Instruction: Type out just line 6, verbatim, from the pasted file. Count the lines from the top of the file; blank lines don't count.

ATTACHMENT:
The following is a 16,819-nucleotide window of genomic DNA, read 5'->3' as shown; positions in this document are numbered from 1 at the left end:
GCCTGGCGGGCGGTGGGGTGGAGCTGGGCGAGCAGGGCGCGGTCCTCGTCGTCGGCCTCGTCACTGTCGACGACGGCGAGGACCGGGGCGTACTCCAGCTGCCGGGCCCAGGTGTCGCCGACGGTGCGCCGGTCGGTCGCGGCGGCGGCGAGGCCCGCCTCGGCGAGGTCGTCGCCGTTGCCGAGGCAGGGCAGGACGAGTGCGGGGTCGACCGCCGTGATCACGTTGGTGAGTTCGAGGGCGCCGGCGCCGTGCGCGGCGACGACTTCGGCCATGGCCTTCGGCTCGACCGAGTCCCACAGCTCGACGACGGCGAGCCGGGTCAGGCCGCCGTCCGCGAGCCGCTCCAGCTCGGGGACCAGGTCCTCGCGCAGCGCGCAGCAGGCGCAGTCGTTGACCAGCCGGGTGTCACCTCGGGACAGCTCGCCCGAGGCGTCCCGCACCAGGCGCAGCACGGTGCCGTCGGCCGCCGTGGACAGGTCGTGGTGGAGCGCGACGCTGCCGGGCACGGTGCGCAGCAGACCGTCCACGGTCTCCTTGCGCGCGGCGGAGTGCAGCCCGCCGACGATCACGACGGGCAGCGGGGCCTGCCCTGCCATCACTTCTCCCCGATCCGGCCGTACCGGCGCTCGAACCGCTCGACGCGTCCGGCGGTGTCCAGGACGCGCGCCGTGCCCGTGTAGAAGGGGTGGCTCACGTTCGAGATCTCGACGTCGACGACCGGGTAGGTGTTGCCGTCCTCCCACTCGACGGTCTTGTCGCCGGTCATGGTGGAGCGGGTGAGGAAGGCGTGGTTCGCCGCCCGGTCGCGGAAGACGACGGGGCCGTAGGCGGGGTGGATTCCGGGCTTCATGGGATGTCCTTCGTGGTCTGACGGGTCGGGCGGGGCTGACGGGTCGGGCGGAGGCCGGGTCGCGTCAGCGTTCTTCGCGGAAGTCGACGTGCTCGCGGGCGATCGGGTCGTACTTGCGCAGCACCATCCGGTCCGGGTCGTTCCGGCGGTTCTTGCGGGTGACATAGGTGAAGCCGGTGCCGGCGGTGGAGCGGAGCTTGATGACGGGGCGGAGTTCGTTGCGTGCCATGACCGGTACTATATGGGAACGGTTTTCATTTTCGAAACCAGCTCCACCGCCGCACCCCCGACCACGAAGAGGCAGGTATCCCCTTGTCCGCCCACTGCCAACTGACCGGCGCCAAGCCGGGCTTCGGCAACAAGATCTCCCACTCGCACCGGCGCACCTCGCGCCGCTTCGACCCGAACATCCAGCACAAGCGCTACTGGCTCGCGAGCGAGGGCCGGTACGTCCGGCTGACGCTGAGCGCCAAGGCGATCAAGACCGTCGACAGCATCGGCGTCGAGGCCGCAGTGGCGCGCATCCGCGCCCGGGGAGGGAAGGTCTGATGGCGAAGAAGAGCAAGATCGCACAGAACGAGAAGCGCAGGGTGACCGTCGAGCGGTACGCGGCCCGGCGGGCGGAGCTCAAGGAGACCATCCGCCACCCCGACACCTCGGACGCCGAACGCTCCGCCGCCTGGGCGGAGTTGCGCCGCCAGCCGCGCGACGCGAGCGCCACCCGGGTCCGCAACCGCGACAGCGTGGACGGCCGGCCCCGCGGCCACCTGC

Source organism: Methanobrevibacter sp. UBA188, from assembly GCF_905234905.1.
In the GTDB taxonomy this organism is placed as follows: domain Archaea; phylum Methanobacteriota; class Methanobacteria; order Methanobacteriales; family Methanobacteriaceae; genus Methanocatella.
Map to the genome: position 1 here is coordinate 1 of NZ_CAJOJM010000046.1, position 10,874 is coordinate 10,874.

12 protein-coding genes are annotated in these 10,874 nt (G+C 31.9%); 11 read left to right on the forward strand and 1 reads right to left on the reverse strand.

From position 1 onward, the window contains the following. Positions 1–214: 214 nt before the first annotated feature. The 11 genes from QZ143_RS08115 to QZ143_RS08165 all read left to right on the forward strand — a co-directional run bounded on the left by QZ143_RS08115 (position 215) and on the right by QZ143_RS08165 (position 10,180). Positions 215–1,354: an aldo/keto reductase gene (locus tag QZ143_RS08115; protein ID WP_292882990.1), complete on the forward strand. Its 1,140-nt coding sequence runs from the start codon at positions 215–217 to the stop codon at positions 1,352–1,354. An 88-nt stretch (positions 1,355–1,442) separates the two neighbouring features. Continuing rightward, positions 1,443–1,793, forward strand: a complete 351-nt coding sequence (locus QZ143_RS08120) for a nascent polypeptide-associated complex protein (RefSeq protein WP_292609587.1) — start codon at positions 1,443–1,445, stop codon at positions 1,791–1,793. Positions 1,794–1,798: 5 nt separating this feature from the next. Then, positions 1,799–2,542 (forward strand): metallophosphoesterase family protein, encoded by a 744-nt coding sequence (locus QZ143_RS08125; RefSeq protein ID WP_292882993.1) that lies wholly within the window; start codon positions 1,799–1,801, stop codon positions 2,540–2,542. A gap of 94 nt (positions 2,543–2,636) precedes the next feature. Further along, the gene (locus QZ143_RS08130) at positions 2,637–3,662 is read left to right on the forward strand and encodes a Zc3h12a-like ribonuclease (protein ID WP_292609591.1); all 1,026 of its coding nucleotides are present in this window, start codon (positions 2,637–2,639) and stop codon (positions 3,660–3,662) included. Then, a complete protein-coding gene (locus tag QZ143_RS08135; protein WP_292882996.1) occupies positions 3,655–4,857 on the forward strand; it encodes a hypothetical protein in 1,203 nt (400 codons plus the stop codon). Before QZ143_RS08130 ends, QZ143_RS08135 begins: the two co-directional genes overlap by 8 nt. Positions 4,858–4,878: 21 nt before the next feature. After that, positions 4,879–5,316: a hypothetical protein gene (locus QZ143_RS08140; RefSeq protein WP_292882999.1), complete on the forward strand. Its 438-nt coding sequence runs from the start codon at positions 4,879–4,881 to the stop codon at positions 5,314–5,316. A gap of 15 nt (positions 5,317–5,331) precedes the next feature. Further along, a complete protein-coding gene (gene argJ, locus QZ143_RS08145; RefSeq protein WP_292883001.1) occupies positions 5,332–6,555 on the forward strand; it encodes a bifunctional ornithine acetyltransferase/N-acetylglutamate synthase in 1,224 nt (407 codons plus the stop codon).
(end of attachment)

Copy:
12 protein-coding genes are annotated in these 10,874 nt (G+C 31.9%); 11 read left to right on the forward strand and 1 reads right to left on the reverse strand.